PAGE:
|White Wine Vinegar||6-7%||Very similar to Champagne vinegar, but sharper and a bit more acidic, without the fruity notes. Water down slightly to reduce the acidity.|
|Apple Cider Vinegar||5%||Apple cider vinegar has the advantage of very predictable acidity, and notes of apple. However, sharper and more sour than Champagne vinegar.|
|Rice Wine Vinegar||4-7%||Rice wine vinegar is very similar to Champagne vinegar, but with slightly different fruit notes, and more sweetness.|
|Sherry Vinegar||7-8%||Drier than champagne vinegar, but with similar acidity.|
|Lemon Juice||5-8%||Much fruitier, lemon flavor is immediately evident. Can also be slightly sharper, and more sour.|
|Lime Juice||5-8%||Sweeter than lemon, but much more acidic and sour than champagne vinegar.|
|Red Wine Vinegar||6%||Drier and with more color than champagne vinegar, red wine vinegar might have some savory notes.|
|Rice Vinegar||4-7%||Slightly milder than rice wine vinegar, plain rice vinegar is less fruity than champagne vinegar and works well for a more neutral vinegar.|
|Raspberry Vinegar||5%||Strong fruity flavor and colors, raspberry vinegar is both sweeter and more sour than Champagne vinegar.|
|Balsamic Vinegar||6-7%||Bold, sweet, tangy, and acidic without really being sour, balsamic vinegar has a strong and identifiable taste. Aged balsamic gets sweeter, milder, and more complex. Young balsamic is sharp.|
Why Would You Want To Substitute Champagne Vinegar?
Champagne vinegar is a fantastic and mild vinegar for things like soups, salad dressings, and even adding as a marinade or to your favorite sauces.
However, there can be some challenges in using champagne vinegar. For one thing, good champagne vinegar is a little less common in grocery stores. If you run out at home, it can help to know what other vinegar (or even non-vinegar) options will work in your recipes.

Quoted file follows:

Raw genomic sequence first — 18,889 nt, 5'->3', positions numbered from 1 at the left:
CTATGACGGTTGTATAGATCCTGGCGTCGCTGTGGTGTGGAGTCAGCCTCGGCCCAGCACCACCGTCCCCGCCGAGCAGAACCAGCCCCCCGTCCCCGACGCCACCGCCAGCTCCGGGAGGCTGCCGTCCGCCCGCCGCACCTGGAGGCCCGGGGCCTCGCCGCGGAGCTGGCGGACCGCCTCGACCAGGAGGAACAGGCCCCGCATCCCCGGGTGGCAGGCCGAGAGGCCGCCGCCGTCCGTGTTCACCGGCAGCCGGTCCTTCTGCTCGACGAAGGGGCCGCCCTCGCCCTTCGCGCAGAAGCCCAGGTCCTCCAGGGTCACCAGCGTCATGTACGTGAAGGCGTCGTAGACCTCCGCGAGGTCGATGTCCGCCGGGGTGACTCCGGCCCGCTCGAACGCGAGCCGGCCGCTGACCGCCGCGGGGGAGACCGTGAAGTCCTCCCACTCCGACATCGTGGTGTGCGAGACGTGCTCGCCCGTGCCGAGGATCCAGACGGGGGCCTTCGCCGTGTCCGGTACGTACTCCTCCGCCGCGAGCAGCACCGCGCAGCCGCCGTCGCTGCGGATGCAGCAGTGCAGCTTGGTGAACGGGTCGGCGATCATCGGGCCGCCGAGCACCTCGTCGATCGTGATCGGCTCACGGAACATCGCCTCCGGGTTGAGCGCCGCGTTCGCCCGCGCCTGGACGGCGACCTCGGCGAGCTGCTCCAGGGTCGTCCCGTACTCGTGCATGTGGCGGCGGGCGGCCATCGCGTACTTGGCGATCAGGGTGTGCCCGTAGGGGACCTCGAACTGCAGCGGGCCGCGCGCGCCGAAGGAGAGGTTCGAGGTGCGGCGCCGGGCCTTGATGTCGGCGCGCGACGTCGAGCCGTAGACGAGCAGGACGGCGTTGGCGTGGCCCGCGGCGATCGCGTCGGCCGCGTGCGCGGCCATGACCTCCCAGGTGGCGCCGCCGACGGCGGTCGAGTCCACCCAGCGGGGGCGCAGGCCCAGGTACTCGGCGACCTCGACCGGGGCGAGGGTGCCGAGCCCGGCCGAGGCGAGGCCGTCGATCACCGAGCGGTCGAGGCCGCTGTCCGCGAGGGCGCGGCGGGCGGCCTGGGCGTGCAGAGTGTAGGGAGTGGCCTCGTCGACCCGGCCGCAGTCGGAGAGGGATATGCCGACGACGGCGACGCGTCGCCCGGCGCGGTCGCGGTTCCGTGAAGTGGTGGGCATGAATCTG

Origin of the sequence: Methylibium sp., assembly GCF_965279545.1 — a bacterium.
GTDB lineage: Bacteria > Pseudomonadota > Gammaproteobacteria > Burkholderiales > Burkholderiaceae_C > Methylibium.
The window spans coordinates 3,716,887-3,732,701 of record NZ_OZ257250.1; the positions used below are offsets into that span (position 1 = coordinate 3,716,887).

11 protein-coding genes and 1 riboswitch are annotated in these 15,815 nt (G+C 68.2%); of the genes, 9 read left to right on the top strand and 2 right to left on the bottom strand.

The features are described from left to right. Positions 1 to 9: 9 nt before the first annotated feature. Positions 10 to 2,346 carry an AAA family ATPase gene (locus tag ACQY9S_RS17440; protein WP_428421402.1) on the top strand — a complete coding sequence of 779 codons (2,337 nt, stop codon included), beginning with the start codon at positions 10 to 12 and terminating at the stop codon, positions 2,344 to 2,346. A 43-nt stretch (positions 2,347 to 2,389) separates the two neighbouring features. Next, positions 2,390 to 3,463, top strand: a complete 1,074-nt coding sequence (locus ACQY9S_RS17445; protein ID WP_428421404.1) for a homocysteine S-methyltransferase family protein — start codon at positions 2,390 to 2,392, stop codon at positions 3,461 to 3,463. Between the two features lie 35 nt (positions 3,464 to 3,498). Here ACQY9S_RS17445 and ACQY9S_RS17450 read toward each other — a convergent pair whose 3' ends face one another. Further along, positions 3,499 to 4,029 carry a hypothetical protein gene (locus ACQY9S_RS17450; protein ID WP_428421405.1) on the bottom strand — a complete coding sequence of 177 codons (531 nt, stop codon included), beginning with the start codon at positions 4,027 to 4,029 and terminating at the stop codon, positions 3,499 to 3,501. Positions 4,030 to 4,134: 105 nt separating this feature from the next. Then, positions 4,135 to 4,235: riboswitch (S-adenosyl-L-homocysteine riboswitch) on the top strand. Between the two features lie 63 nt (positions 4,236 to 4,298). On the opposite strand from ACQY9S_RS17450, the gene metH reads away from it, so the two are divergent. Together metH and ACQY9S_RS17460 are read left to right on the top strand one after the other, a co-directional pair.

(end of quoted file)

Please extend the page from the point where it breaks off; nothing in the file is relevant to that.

Plus, knowing the flavor profile for different vinegar options can help you find new combinations and flavor profiles that make your recipes unique.
The Best Champagne Vinegar Substitutes And When To Use Them
These substitutes can be used either as a direct substitute or to introduce a slightly different flavor if you don't like champagne vinegar or think something else will work better.
If you have champagne vinegar on hand, but are curious about these alternatives, you can even try combining them to see what kind of effect you get!
That said, we have stuck to vinegar options for the most part with these recommendations. If you’re looking to replace the vinegar for something that brings in some flavor but without the acid, you can experiment with green or herbal teas, or even juice if you don’t mind a little added sweetness.
Here are some of the best champagne vinegar substitutes you can use in your cooking!
White Wine Vinegar
White wine vinegar is one of the closest substitutions you can make. It has a similar texture and taste but with a little less sweetness. Most good white wine vinegars do still have some fruity flavor, but it's not going to be as prominent as champagne vinegar.
To get a more similar flavor you can add a little bit of sugar or honey to the vinegar. Mix to fully dissolve and you’re ready to go.
Just don't over-sweeten. It really takes a very small amount of sweetener to mimic the flavor of champagne vinegar.
Apple Cider Vinegar
Apple cider vinegar is another solid substitution, with a familiar flavor that works in most meals that call for vinegar. Apple cider vinegar is even a favorite for making salad dressings and emulsions, thanks to its strong but pleasant flavors.
However, it’s a bit on the bitter sour side compared to champagne vinegar. Again, a little sweeter can help.
The big risk with using apple cider vinegar instead of champagne vinegar is that it has a stronger flavor. So you may need to water down the apple cider vinegar slightly or use less, to get the same kind of flavor.
Rice Wine Vinegar
Rice wine vinegar is another substitution that should be easy to make since both the flavor and the color of these vinegars are so similar.
However, rice wine vinegar is a little bit sweeter than champagne vinegar, with a very mellow almost floral flavor, instead of a fruity flavor.
That said, this is one substitution you can make almost 1:1 without any concern. Just be aware that it might taste just a little sweeter than it would have champagne vinegar.